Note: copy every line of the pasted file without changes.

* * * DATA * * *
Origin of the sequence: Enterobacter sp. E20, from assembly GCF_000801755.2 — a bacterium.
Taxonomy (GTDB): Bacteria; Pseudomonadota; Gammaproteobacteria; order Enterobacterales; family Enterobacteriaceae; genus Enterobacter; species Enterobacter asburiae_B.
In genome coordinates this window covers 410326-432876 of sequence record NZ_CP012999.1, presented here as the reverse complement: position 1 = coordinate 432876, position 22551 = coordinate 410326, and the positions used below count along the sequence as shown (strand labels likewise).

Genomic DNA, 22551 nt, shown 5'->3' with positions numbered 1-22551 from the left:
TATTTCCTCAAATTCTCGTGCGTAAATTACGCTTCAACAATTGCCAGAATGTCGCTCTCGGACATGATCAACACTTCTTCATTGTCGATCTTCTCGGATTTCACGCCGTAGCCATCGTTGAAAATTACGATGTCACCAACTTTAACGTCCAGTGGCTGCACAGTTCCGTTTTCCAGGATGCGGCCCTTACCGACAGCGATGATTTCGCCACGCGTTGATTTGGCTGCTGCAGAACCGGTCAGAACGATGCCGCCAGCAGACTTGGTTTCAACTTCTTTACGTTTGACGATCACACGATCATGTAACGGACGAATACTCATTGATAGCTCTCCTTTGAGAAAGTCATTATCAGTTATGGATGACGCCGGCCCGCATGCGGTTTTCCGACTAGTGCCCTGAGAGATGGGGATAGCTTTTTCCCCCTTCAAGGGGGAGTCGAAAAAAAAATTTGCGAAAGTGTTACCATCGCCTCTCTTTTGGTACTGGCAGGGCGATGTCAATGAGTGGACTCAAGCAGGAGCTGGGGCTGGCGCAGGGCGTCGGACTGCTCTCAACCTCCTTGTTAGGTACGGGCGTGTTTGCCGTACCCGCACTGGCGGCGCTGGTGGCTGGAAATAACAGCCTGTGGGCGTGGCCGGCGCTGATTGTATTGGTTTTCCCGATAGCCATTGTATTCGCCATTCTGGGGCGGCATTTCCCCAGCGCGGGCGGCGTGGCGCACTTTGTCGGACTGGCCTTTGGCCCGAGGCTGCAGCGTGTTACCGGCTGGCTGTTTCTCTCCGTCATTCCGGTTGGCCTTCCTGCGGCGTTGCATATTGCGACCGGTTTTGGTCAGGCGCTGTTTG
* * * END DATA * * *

Origin of the sequence: Enterobacter sp. E20, from assembly GCF_000801755.2 — a bacterium.
Taxonomy (GTDB): Bacteria; Pseudomonadota; Gammaproteobacteria; order Enterobacterales; family Enterobacteriaceae; genus Enterobacter; species Enterobacter asburiae_B.
In genome coordinates this window covers 410326-432876 of sequence record NZ_CP012999.1, presented here as the reverse complement: position 1 = coordinate 432876, position 22551 = coordinate 410326, and the positions used below count along the sequence as shown (strand labels likewise).

Genomic DNA, 22551 nt, shown 5'->3' with positions numbered 1-22551 from the left:
TATTTCCTCAAATTCTCGTGCGTAAATTACGCTTCAACAATTGCCAGAATGTCGCTCTCGGACATGATCAACACTTCTTCATTGTCGATCTTCTCGGATTTCACGCCGTAGCCATCGTTGAAAATTACGATGTCACCAACTTTAACGTCCAGTGGCTGCACAGTTCCGTTTTCCAGGATGCGGCCCTTACCGACAGCGATGATTTCGCCACGCGTTGATTTGGCTGCTGCAGAACCGGTCAGAACGATGCCGCCAGCAGACTTGGTTTCAACTTCTTTACGTTTGACGATCACACGATCATGTAACGGACGAATACTCATTGATAGCTCTCCTTTGAGAAAGTCATTATCAGTTATGGATGACGCCGGCCCGCATGCGGTTTTCCGACTAGTGCCCTGAGAGATGGGGATAGCTTTTTCCCCCTTCAAGGGGGAGTCGAAAAAAAAATTTGCGAAAGTGTTACCATCGCCTCTCTTTTGGTACTGGCAGGGCGATGTCAATGAGTGGACTCAAGCAGGAGCTGGGGCTGGCGCAGGGCGTCGGACTGCTCTCAACCTCCTTGTTAGGTACGGGCGTGTTTGCCGTACCCGCACTGGCGGCGCTGGTGGCTGGAAATAACAGCCTGTGGGCGTGGCCGGCGCTGATTGTATTGGTTTTCCCGATAGCCATTGTATTCGCCATTCTGGGGCGGCATTTCCCCAGCGCGGGCGGCGTGGCGCACTTTGTCGGACTGGCCTTTGGCCCGAGGCTGCAGCGTGTTACCGGCTGGCTGTTTCTCTCCGTCATTCCGGTTGGCCTTCCTGCGGCGTTGCATATTGCGACCGGTTTTGGTCAGGCGCTGTTTG